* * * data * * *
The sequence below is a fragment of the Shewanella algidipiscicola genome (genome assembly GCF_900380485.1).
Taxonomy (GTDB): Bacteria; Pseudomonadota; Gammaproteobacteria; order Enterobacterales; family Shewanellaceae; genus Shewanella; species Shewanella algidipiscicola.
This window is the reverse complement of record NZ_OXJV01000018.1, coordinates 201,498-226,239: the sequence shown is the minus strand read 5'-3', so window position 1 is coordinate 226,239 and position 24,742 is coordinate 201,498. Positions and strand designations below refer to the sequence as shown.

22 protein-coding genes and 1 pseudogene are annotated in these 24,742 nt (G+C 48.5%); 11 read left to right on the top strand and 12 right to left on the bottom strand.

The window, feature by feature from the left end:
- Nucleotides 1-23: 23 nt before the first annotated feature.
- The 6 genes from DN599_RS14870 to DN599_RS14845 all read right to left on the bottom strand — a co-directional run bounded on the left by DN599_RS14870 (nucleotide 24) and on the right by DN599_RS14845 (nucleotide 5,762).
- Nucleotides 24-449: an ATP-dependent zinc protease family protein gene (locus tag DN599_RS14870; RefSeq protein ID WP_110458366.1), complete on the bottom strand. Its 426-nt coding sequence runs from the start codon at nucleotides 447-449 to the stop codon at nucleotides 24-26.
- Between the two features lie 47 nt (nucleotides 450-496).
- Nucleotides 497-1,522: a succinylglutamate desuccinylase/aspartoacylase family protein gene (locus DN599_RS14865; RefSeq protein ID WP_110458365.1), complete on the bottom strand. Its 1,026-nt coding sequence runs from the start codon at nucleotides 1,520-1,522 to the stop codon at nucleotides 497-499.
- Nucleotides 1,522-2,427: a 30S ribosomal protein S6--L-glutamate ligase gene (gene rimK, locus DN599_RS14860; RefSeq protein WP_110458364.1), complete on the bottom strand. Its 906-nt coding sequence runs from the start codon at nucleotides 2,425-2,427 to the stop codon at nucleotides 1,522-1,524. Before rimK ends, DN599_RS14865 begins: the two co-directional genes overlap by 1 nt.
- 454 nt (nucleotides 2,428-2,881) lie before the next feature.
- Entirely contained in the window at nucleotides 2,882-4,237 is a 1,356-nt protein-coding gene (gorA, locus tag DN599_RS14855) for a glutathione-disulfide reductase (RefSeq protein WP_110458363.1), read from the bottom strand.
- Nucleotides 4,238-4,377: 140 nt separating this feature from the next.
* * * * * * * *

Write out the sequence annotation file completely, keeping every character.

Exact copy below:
The sequence below is a fragment of the Shewanella algidipiscicola genome (genome assembly GCF_900380485.1).
Taxonomy (GTDB): Bacteria; Pseudomonadota; Gammaproteobacteria; order Enterobacterales; family Shewanellaceae; genus Shewanella; species Shewanella algidipiscicola.
This window is the reverse complement of record NZ_OXJV01000018.1, coordinates 201,498-226,239: the sequence shown is the minus strand read 5'-3', so window position 1 is coordinate 226,239 and position 24,742 is coordinate 201,498. Positions and strand designations below refer to the sequence as shown.

22 protein-coding genes and 1 pseudogene are annotated in these 24,742 nt (G+C 48.5%); 11 read left to right on the top strand and 12 right to left on the bottom strand.

The window, feature by feature from the left end:
- Nucleotides 1-23: 23 nt before the first annotated feature.
- The 6 genes from DN599_RS14870 to DN599_RS14845 all read right to left on the bottom strand — a co-directional run bounded on the left by DN599_RS14870 (nucleotide 24) and on the right by DN599_RS14845 (nucleotide 5,762).
- Nucleotides 24-449: an ATP-dependent zinc protease family protein gene (locus tag DN599_RS14870; RefSeq protein ID WP_110458366.1), complete on the bottom strand. Its 426-nt coding sequence runs from the start codon at nucleotides 447-449 to the stop codon at nucleotides 24-26.
- Between the two features lie 47 nt (nucleotides 450-496).
- Nucleotides 497-1,522: a succinylglutamate desuccinylase/aspartoacylase family protein gene (locus DN599_RS14865; RefSeq protein ID WP_110458365.1), complete on the bottom strand. Its 1,026-nt coding sequence runs from the start codon at nucleotides 1,520-1,522 to the stop codon at nucleotides 497-499.
- Nucleotides 1,522-2,427: a 30S ribosomal protein S6--L-glutamate ligase gene (gene rimK, locus DN599_RS14860; RefSeq protein WP_110458364.1), complete on the bottom strand. Its 906-nt coding sequence runs from the start codon at nucleotides 2,425-2,427 to the stop codon at nucleotides 1,522-1,524. Before rimK ends, DN599_RS14865 begins: the two co-directional genes overlap by 1 nt.
- 454 nt (nucleotides 2,428-2,881) lie before the next feature.
- Entirely contained in the window at nucleotides 2,882-4,237 is a 1,356-nt protein-coding gene (gorA, locus tag DN599_RS14855) for a glutathione-disulfide reductase (RefSeq protein WP_110458363.1), read from the bottom strand.
- Nucleotides 4,238-4,377: 140 nt separating this feature from the next.